Some areas of the nation and world are more interested in studying music history than others. Because of this, not all universities offer this specific type of degree.

Many offer a degree in Music History and Literature to ensure that students receive the opportunity to gain much musical knowledge in a variety of areas.

When searching for the right college or university, especially you desire to get your degree in music history, you will need to do your research to be sure that you choose the right school for you. Starting with schools you may be interested in the most, you can begin to take a look at the degrees they offer.

University of Minnesota
New building at the University of Minnesota, but fits fairly well with the early 20th century buildings filling this campus. Photo by John Lloyd.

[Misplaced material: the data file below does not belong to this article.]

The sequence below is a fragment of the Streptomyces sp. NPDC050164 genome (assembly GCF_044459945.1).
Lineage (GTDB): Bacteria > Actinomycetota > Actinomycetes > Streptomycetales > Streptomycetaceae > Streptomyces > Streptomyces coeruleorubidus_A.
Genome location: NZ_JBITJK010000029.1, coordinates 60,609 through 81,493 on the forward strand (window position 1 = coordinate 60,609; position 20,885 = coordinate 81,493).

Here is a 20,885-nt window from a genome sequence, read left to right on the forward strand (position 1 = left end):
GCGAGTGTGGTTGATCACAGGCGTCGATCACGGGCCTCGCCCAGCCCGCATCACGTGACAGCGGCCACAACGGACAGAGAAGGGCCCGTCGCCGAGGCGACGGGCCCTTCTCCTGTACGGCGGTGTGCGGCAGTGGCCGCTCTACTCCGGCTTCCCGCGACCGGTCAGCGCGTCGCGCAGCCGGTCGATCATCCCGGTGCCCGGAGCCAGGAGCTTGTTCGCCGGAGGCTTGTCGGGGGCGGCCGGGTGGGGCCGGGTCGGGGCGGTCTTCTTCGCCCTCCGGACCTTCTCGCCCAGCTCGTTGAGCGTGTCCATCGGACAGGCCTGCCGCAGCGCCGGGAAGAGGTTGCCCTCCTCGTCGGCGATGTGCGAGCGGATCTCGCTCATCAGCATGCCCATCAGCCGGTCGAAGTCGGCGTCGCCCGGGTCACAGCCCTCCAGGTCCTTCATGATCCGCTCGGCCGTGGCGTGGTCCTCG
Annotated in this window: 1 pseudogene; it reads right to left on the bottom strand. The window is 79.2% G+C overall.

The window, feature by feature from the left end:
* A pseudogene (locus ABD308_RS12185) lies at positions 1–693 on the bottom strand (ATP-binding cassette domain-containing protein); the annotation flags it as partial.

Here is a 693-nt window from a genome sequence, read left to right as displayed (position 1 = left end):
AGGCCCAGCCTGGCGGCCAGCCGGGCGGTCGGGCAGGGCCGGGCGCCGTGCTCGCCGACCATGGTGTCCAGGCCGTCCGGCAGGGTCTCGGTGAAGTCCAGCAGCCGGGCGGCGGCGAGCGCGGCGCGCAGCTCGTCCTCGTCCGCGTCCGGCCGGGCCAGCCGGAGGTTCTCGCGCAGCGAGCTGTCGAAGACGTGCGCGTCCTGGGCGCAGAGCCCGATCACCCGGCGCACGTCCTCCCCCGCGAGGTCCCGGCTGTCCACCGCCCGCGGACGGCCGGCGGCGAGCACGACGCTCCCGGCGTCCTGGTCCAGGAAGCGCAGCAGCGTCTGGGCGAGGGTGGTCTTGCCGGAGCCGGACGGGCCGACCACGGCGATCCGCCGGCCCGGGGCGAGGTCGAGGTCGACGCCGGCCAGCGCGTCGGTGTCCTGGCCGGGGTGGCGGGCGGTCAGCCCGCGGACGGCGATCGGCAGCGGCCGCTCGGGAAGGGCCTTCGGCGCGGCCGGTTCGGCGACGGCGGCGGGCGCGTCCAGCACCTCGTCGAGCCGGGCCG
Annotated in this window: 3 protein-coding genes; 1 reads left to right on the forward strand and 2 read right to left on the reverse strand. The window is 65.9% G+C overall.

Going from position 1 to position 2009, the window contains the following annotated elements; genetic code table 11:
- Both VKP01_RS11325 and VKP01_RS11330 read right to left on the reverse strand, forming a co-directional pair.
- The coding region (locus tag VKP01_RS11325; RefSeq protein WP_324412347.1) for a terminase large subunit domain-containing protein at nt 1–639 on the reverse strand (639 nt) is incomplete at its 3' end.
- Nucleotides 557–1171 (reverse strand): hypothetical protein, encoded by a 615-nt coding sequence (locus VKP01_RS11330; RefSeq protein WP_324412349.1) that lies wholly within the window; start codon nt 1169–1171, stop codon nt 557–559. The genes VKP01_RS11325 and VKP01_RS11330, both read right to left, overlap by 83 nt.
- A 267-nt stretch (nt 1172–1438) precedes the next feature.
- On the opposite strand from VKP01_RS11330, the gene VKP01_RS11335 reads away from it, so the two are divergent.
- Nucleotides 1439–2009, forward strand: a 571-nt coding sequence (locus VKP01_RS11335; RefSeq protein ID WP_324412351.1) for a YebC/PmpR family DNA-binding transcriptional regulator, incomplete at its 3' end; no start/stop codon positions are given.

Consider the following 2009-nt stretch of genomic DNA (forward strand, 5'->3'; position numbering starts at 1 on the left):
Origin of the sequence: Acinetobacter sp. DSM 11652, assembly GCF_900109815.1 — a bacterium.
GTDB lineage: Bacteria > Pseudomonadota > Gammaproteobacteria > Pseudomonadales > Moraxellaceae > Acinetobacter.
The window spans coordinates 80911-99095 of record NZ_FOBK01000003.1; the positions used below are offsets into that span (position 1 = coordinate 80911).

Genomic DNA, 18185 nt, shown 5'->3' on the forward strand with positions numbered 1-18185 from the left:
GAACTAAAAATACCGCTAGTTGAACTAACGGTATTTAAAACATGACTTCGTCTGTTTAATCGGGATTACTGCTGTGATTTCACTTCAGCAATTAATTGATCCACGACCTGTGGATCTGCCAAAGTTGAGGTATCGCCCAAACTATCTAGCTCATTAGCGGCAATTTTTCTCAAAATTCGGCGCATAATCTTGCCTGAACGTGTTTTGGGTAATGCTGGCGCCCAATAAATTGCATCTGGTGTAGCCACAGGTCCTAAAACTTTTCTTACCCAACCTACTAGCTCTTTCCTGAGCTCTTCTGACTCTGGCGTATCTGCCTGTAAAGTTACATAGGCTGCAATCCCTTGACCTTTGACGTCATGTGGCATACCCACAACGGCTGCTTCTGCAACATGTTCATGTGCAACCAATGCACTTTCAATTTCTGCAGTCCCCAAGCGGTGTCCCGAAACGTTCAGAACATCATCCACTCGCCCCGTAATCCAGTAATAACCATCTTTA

Colleges and Universities Who Offer a Degree in Music History

Depending on where you want to attend college you will most likely find a school that offers a degree in music history, or some kind. You may, however, have to think about attending a school outside of your original plan depending on if they offer your degree.

When searching for the college or university that is right for you, you may want to consider having a conversation with their financial aid department to ensure that you can qualify for assistance, if needed.

You will also need to ensure that you can meet any admission requirements they have such as GPA, and any test scores that you have. In addition, if you plan to pursue a degree beyond a bachelor’s degree, you may check to see if they offer graduate-level courses in music history as well.

Below is a list of some universities and colleges that offer a degree in music history that you might find interesting: